Sensually scored to Pink Floyd’s “Careful with That Axe, Eugene”, Arnaud Lallouet cuts a superb argument for the filmmaking of Kubrick’s classic horror picture. All those steadicam shots, combined with meticulous use of colour and framing. Obviously, when there is a chance to catch this film on the big screen, you should always sieze the opportunity. For now, I hope you enjoy this ‘five reasons’ kind of reminder..
After skipping this years Academy Awards last weekend, but nonetheless reading a lot about them online the next day, I started thinking about how much I enjoyed Spotlight (it’s fantastic), but also how much we will be talking about the film in 5 years or so. The Oscars have the reputation amongst, well, everyone, that in the past decade (or three) of getting the Best Picture so utterly wrong. Now this argument may be extended all the way to the inception of Best Picture in the 1920s, and the primary question about the futility of ranking of art is: By what criteria makes any one movie the best one of the year? Not so easy, but films that resonate, have been lifted into significance over time, and otherwise tickle the popular culture in interesting ways.
Will all due respect to The Dew Over podcast, which had guests (including myself) on a panel re-assess each year (one per episode) of the past several deacades, typically -but not always- in the context of the 5 or so Academy nominations for Best Picture, I took some time to consider the innovation value, cultural imprint, the overall ‘force of contribution’ to the medium of film for any film released in that year, from any country. (This is, obviously, as I see it, of course, not by any ‘scientific or consensus metric.)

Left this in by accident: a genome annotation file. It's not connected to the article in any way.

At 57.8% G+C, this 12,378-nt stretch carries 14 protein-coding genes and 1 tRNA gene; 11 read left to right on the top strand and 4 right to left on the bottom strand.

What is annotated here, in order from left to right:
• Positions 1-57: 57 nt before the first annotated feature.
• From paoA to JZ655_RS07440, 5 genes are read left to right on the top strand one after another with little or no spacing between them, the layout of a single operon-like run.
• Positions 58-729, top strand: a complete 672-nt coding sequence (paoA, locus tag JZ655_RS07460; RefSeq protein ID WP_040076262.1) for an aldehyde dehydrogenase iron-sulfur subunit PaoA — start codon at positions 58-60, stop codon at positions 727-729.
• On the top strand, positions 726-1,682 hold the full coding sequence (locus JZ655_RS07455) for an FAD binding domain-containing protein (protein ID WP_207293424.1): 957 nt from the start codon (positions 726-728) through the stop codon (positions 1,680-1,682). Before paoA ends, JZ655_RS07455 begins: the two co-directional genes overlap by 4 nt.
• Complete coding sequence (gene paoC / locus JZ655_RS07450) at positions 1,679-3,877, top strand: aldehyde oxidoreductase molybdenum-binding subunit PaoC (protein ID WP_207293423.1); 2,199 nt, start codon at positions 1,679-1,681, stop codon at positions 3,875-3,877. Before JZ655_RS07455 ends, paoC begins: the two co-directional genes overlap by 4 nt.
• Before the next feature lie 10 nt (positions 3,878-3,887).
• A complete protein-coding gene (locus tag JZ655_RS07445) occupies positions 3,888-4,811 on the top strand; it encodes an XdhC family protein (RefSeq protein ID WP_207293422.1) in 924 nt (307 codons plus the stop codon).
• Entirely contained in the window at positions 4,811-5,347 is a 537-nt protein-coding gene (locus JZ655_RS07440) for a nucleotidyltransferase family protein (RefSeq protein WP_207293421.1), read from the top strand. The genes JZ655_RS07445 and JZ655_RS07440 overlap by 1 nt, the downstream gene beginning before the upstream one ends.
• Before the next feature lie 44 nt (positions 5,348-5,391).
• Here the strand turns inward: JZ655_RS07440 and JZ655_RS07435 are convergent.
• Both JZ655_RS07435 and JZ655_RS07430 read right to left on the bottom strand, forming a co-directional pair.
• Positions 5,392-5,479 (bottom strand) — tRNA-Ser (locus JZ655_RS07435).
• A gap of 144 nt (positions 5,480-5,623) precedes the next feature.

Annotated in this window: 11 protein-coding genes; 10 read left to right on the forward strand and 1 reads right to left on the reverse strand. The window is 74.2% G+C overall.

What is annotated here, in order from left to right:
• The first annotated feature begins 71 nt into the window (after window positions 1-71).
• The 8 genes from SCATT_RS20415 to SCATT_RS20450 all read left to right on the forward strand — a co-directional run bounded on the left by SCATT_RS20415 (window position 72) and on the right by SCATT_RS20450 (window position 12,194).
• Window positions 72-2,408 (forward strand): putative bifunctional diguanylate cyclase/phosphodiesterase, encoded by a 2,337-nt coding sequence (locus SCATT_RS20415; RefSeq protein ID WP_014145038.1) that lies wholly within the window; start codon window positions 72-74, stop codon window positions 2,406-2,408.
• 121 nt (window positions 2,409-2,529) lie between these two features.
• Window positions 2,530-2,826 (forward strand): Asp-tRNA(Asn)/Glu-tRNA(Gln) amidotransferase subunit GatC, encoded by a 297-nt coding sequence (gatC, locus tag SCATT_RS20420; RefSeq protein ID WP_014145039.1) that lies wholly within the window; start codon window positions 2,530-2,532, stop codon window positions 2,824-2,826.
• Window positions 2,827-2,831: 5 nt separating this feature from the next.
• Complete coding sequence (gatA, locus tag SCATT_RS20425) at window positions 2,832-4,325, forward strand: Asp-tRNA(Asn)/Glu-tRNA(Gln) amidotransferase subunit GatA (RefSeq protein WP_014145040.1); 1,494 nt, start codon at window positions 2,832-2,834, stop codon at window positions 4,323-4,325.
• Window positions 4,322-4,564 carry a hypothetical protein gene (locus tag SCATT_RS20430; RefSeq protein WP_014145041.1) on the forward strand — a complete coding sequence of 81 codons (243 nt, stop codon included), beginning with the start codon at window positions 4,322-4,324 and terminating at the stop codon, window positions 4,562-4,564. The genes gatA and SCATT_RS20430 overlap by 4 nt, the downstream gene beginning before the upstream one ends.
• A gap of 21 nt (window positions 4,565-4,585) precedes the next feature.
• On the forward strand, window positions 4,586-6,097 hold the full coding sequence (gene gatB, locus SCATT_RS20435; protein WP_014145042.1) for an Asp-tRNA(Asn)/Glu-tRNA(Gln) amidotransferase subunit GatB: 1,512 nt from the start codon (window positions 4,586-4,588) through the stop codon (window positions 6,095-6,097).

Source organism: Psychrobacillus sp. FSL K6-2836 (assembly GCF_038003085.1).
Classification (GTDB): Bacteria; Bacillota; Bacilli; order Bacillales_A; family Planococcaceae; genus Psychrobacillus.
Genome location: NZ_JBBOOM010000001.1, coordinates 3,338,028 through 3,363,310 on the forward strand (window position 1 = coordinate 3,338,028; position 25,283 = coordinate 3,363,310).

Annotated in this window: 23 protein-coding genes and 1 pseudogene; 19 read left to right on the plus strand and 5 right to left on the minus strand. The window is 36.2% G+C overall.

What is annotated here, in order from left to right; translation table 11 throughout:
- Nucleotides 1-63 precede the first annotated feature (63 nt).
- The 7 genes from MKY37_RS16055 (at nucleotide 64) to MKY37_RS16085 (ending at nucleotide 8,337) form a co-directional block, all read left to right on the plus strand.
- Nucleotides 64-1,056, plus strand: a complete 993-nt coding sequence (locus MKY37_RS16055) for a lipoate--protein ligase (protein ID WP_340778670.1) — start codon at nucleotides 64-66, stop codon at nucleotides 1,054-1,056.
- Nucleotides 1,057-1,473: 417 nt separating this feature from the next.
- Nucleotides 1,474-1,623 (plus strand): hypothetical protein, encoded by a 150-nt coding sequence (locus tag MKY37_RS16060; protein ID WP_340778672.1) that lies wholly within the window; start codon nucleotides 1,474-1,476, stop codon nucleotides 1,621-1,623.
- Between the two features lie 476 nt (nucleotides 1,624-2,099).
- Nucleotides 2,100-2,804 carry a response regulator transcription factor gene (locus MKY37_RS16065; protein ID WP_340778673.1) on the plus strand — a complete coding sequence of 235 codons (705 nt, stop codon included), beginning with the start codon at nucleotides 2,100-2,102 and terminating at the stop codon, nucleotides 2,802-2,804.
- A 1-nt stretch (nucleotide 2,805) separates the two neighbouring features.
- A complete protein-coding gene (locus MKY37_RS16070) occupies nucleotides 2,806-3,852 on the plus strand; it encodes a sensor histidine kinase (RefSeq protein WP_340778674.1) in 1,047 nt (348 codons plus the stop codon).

I took a look at 1980 up until 2011. These dates were chosen because they constitute my main personal time consuming movies, as well as me living during their release. I was 6 in 1980, and my parents started taking me to movies often (weekly) at about that time, especially to films that were inappropriate for my age, but I digress. I have omitted the last few years due to the need for a little time and space for things to percolate in the culture. Feel free to discuss in the comments section (Obvious Disclaimer: Clearly this is more a fun exercise than a definitive one — because that ultimately is a futile effort, there is so MUCH content in this art-form we call film to really pin anything down, but us humans like our reach to exceed our grasp.)
The format is simple. I list the film awarded by the Academy for Best Picture, then I list what I believe is the ‘best representative’ of that year (yes it is slanted towards American cinema, sue me) and I list a ‘dark horse’ choice to keep things interesting.